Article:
By Ben Gruber
CARPINTERIA, Calif. (Reuters) - An out-of-control California wildfire that has already destroyed nearly 700 homes in its path of destruction crept closer to the upscale hillside community of Montecito on Tuesday despite calmer winds that slowed its progress.
The Thomas Fire, which broke out on Dec. 4 near the community of Ojai, has since traveled 27 miles (43 km) to become the fifth-largest blaze in state history. It has blackened more than 368 square miles (953 square km) in Ventura and Santa Barbara counties, an area larger than New York City.
Officials said that while the conflagration charred another 2,500 acres overnight, a break in the hot, dry Santa Ana winds on Tuesday sapped its forward momentum and allowed crews to prevent further damage to homes.
"It’s doing what we want it to do. The fire is staying away from the homes," said Captain Steve Concialdi of the California Department of Forestry and Fire Protection. The flames were 25 percent contained as of Tuesday evening.
Concialdi said that some of the 7,000 firefighters deployed against the blaze had taken advantage of the better weather to set controlled burns in a canyon near the community of Carpinteria and near homes in an effort to further deprive the flames of fuel.
The National Weather Service has warned that the Santa Ana winds could return as early as Wednesday, meaning that the fire remains dangerous and unpredictable.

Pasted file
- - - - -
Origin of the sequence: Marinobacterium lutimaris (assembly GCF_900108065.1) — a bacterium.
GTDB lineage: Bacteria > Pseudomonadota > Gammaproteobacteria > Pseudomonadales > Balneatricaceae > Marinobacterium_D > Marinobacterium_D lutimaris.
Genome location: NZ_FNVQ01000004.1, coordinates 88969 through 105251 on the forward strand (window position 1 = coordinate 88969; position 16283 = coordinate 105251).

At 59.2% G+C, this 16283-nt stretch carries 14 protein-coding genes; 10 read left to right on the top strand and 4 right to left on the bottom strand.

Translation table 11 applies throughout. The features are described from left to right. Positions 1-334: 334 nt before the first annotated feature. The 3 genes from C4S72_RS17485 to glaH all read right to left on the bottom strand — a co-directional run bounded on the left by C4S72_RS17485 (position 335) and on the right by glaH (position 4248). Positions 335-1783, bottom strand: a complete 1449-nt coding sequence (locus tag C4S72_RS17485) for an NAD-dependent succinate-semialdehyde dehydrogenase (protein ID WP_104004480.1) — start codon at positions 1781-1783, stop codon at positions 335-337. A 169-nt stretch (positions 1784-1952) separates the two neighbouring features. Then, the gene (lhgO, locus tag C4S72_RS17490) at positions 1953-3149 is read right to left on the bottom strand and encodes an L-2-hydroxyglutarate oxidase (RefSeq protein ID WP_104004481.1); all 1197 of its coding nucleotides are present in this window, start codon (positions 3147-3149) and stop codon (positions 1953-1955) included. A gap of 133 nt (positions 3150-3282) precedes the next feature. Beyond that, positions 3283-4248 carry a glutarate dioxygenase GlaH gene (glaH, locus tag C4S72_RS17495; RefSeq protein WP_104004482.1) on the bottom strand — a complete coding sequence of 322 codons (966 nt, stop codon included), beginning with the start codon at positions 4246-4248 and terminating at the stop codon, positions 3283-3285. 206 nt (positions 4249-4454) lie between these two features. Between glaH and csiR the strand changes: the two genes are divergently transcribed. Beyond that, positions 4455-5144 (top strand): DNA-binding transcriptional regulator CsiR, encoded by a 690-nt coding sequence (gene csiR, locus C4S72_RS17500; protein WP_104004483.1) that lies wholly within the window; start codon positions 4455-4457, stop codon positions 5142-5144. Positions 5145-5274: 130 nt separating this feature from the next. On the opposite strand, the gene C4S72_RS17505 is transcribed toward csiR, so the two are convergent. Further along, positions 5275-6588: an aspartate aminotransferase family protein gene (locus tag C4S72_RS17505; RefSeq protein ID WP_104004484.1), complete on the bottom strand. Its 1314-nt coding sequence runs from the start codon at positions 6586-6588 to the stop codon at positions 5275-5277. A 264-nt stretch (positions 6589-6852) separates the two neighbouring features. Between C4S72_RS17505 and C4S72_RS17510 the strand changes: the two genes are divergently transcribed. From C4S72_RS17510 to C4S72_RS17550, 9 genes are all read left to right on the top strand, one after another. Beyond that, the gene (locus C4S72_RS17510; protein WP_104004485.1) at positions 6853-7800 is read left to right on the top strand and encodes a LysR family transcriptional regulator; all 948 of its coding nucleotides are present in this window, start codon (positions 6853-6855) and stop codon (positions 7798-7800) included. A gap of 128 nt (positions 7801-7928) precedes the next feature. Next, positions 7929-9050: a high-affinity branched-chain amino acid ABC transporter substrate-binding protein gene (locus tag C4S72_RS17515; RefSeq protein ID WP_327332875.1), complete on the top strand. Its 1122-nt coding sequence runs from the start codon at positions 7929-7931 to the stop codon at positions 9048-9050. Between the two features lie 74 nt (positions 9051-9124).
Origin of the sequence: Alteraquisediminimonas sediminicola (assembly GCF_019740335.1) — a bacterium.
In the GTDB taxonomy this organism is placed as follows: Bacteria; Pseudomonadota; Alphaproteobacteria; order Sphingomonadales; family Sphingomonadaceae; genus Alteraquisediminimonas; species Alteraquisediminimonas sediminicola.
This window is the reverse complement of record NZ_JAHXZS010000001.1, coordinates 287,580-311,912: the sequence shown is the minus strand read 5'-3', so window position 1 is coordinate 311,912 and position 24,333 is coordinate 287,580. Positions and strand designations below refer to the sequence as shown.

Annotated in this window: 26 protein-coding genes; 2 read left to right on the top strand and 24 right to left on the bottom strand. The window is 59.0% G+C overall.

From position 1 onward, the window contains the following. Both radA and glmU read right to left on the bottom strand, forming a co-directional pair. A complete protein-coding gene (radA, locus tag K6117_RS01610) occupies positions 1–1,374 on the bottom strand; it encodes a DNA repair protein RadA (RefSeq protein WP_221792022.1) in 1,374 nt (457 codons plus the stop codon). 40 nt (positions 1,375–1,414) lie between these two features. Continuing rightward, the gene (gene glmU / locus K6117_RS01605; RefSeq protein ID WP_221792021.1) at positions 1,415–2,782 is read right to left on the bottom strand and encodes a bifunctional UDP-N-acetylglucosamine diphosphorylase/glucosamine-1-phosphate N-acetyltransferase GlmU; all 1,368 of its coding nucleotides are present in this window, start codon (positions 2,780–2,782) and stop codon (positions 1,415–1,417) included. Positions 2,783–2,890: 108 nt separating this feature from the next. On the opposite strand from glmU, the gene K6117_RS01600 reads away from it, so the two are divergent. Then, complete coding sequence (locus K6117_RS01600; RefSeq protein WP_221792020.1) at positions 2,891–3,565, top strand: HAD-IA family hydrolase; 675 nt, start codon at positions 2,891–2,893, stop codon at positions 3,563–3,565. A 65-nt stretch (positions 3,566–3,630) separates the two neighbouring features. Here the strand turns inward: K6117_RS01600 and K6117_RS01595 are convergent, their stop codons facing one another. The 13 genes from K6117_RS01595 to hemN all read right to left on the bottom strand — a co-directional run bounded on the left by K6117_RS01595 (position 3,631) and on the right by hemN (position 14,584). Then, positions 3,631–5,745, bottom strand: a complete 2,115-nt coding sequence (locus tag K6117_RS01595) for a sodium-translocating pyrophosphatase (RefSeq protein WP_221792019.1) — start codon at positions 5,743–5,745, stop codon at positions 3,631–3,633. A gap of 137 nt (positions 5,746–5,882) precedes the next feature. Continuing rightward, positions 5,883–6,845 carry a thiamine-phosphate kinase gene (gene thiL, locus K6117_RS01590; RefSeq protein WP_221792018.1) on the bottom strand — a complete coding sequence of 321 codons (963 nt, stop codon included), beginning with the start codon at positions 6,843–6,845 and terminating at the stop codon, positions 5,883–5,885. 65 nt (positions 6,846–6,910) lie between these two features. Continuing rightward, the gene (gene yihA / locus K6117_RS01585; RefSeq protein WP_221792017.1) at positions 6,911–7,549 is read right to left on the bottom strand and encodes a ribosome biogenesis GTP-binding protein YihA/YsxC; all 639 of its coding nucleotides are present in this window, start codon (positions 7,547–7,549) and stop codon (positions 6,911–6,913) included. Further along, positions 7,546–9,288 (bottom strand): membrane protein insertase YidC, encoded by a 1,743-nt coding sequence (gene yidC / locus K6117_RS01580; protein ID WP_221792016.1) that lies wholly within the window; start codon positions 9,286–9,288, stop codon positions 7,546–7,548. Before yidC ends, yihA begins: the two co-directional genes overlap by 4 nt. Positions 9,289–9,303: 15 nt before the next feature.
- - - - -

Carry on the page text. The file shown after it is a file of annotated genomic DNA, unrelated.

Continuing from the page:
"Severe fire weather will continue to promote significant fire growth further into Santa Barbara County, threatening the communities of Santa Barbara, Carpinteria, Montecito and Summerland," Cal Fire said in a statement.
In Washington, members of the House of Representatives met with Vice President Mike Pence to discuss the crisis. Representative Julia Brownley, whose district includes Ventura, said all resources had arrived to fight the blaze, which could take another week to contain.
In Carpinteria, Michelle Warner, who has lived in the seaside town her whole life, and her toddler daughter wore face masks to protect them from the thick smoke. Thanks to the firefighters' efforts, Warner, a 45-year-old writer, said she had no plans to evacuate.
"We plan to stick it out for at least another day, hoping that conditions will get better," she said.
The Thomas Fire has so far destroyed 904 structures, including 691 homes. Efforts to combat the flames, which have displaced more than 94,000 people, have cost more than $48 million.
Many public schools in Santa Barbara and school districts nearby have canceled classes this week and will not reopen until the annual winter break is completed in January.
Some of the other fires burning over the past week in San Diego and Los Angeles counties have been largely brought under control by the thousands of firefighters on the ground.
The Los Angeles Fire Department said on Tuesday that investigators had determined that the Skirball Fire, which destroyed six homes in the posh Bel-Air community of the city, was started by a cooking fire at a homeless encampment underneath a freeway.
(Additonal reporting by Brendan O'Brien in Milwaukee, Bernie Woodall in Fort Lauderdale, Florida and Dan Whitcomb in Los Angeles; Writing by Dan Whitcomb; Editing by Cynthia Osterman and Lisa Shumaker)